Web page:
12.    Last but not the least, the current ruling incumbent stands a better chance of winning the coming election keeping in mind the changes that have actually happened on ground and not on paper alone. The honourable CM should have refrained from hitting out directly on personality basis and avoided direct confrontation. It was sometimes sad to see the honourable PM taking a direct dig at party representatives which may not go well with the literates across the board. It should best have been avoided and the political parties had better concentrated on the election manifesto and things to do. However, there is always a scope for improvement and we should strive to achieve that.

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Professor of Political Science, Savitribai Phule Pune University (formerly University of Pune). Can be reached at santishreepandit@gmail.com

West Bengal is churning in a huge change. A state that has suffered partition thrice and bloodshed on the basis of religion in 1947. Today the party conceived by the Bengali badralok leadership is back in the state with a bang.

The founding fathers of the Bharatiya Jan Sangh were the towering Shyama Prasad Mukherjee and N.C. Chatterjee. The latter was the father of the late CPM leader Somnath Chatterjee. The differences with the then Prime Minister Nehru was on the false promise of protection of Hindu minorities in East Pakistan. This issue has not been resolved and still minority Hindus, Buddhists and Christians are targeted on a daily basis.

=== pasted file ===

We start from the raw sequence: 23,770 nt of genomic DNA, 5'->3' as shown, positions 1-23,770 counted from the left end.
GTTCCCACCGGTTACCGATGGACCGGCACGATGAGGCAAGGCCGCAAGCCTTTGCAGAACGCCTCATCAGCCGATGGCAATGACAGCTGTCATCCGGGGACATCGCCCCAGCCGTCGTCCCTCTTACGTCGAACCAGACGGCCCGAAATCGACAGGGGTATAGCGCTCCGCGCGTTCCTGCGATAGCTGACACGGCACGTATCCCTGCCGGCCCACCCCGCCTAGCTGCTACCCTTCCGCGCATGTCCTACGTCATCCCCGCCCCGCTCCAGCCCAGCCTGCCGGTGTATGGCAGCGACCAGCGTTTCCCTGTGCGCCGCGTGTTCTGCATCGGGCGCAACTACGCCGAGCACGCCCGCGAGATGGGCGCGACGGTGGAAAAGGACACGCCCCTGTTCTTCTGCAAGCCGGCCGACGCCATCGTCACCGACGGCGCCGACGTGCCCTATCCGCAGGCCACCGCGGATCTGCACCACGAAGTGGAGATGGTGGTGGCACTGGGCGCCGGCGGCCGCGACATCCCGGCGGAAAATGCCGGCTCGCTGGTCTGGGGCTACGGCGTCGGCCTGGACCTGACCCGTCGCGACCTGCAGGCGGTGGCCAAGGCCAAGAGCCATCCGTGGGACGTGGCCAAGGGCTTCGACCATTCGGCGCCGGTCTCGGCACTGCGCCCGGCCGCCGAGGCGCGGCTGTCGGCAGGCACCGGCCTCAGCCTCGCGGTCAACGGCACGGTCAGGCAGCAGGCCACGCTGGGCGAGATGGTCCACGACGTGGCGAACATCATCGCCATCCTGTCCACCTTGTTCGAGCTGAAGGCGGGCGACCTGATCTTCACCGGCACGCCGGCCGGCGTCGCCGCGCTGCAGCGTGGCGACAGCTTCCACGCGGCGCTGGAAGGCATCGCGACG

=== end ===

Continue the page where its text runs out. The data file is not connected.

The land that produced unifiers of our civilization, Swami Vivekananda, Aurobindo and Ravindranath Tagore, today unfortunately brings in the issue of insiders and outsiders a paradox to this great tradition. The high level of political violence is very unfortunate and it undermines the political legitimacy of the present leadership. This election has decided whether Bengal wants to continue its regressive politics of backwardness and minority appeasement. It is a very important moment for the people of West Bengal being a border state with a theocratic neighbour which even, until today, targets Hindu and Buddhist minorities.

Border states have to be very vigilant for there is the issue of illegal immigration. Unfortunately, this raises the issue of strong religious fault lines. Border crossing is so easy and am told by scholars that this illegal migration has communalised the border. This is a dangerous trend and it must be stopped. A secular state is at risk.

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Advocate at Supreme Court of India. Columnist, Media Commentator, Political Analyst and Author of the book, ‘Kanha to Krishna – the Journey to Divinity’, a politico-mythological fiction. Can be reached at pkmullick@gmail.com

Bengal just wrapped up a Modi vs. Mamata T-20 thriller – the 17th Bengal Assembly election whose results are due on May 2. Unlike Kerala, in Bengal ‘cholche-cholbe’ has generally trumped over anti-incumbency factor. But will that sustain in the social media era?

A highlight of this election has been the attempt to consolidate Hindu votes. Social media is awash with features highlighting Muslim appeasement by TMC. The middle class is angry with TMC but discomfited with stridency of the ‘Jai Shri Ram’ slogan. BJP might have done better to invoke ‘Vande Mataram.’ BJP ought also to have reached out to Muslim women on Triple Talaq ban issue.

Large scale defection of prominent TMC leaders to BJP have made TMC appear like a sinking ship and severely rattled its poll prospects. But this is not without its side-effects. BJP has not been able to fully exploit the cut-money and chit fund scams since most of the tainted leaders are now with it. Another adverse effect that is likely to reflect in the result, is infighting in BJP between the ‘insiders’ and ‘outsiders’.